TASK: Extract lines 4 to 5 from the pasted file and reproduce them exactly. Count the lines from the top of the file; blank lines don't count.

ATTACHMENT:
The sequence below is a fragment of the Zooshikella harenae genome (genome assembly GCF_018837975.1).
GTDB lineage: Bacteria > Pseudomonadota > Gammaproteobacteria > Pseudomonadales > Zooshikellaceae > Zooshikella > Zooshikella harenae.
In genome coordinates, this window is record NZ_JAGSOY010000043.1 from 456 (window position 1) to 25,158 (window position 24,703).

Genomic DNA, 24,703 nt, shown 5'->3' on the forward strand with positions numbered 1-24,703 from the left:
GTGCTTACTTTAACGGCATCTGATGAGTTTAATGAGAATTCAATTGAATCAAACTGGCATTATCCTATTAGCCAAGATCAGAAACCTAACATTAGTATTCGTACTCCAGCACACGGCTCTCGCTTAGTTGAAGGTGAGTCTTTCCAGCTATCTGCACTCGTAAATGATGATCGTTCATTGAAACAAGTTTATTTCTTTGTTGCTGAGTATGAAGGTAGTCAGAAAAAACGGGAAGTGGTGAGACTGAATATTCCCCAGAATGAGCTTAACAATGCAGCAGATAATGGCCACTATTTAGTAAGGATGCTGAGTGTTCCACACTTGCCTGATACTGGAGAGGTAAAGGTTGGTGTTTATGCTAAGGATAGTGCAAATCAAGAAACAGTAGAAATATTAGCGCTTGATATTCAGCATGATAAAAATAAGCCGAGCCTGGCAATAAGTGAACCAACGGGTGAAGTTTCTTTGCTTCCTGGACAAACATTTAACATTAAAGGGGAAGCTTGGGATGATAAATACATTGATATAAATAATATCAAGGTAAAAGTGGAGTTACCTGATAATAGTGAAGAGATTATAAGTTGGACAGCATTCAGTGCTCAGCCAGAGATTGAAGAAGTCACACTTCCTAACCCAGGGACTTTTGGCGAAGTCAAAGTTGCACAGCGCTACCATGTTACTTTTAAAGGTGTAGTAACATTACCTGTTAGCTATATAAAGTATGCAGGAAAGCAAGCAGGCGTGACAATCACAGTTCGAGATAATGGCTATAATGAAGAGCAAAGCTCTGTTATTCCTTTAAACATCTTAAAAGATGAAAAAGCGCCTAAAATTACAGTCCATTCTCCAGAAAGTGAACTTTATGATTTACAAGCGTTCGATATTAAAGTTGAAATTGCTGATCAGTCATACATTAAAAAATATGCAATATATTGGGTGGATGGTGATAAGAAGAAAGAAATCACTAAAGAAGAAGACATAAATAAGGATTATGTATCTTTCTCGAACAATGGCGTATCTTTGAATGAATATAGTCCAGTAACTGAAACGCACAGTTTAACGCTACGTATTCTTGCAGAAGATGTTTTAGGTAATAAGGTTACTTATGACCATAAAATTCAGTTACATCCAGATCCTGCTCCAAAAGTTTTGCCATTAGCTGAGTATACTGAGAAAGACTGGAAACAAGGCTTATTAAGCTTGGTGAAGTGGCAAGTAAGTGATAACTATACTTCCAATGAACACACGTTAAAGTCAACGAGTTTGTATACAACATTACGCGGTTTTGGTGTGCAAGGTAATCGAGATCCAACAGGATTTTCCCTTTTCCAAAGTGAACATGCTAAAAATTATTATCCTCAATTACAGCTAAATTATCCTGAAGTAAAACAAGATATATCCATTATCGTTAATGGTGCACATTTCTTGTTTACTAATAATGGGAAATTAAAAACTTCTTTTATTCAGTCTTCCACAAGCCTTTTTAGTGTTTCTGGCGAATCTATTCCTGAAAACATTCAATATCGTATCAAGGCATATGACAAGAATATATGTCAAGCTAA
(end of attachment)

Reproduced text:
Genomic DNA, 24,703 nt, shown 5'->3' on the forward strand with positions numbered 1-24,703 from the left:
GTGCTTACTTTAACGGCATCTGATGAGTTTAATGAGAATTCAATTGAATCAAACTGGCATTATCCTATTAGCCAAGATCAGAAACCTAACATTAGTATTCGTACTCCAGCACACGGCTCTCGCTTAGTTGAAGGTGAGTCTTTCCAGCTATCTGCACTCGTAAATGATGATCGTTCATTGAAACAAGTTTATTTCTTTGTTGCTGAGTATGAAGGTAGTCAGAAAAAACGGGAAGTGGTGAGACTGAATATTCCCCAGAATGAGCTTAACAATGCAGCAGATAATGGCCACTATTTAGTAAGGATGCTGAGTGTTCCACACTTGCCTGATACTGGAGAGGTAAAGGTTGGTGTTTATGCTAAGGATAGTGCAAATCAAGAAACAGTAGAAATATTAGCGCTTGATATTCAGCATGATAAAAATAAGCCGAGCCTGGCAATAAGTGAACCAACGGGTGAAGTTTCTTTGCTTCCTGGACAAACATTTAACATTAAAGGGGAAGCTTGGGATGATAAATACATTGATATAAATAATATCAAGGTAAAAGTGGAGTTACCTGATAATAGTGAAGAGATTATAAGTTGGACAGCATTCAGTGCTCAGCCAGAGATTGAAGAAGTCACACTTCCTAACCCAGGGACTTTTGGCGAAGTCAAAGTTGCACAGCGCTACCATGTTACTTTTAAAGGTGTAGTAACATTACCTGTTAGCTATATAAAGTATGCAGGAAAGCAAGCAGGCGTGACAATCACAGTTCGAGATAATGGCTATAATGAAGAGCAAAGCTCTGTTATTCCTTTAAACATCTTAAAAGATGAAAAAGCGCCTAAAATTACAGTCCATTCTCCAGAAAGTGAACTTTATGATTTACAAGCGTTCGATATTAAAGTTGAAATTGCTGATCAGTCATACATTAAAAAATATGCAATATATTGGGTGGATGGTGATAAGAAGAAAGAAATCACTAAAGAAGAAGACATAAATAAGGATTATGTATCTTTCTCGAACAATGGCGTATCTTTGAATGAATATAGTCCAGTAACTGAAACGCACAGTTTAACGCTACGTATTCTTGCAGAAGATGTTTTAGGTAATAAGGTTACTTATGACCATAAAATTCAGTTACATCCAGATCCTGCTCCAAAAGTTTTGCCATTAGCTGAGTATACTGAGAAAGACTGGAAACAAGGCTTATTAAGCTTGGTGAAGTGGCAAGTAAGTGATAACTATACTTCCAATGAACACACGTTAAAGTCAACGAGTTTGTATACAACATTACGCGGTTTTGGTGTGCAAGGTAATCGAGATCCAACAGGATTTTCCCTTTTCCAAAGTGAACATGCTAAAAATTATTATCCTCAATTACAGCTAAATTATCCTGAAGTAAAACAAGATATATCCATTATCGTTAATGGTGCACATTTCTTGTTTACTAATAATGGGAAATTAAAAACTTCTTTTATTCAGTCTTCCACAAGCCTTTTTAGTGTTTCTGGCGAATCTATTCCTGAAAACATTCAATATCGTATCAAGGCATATGACAAGAATATATGTCAAGCTAA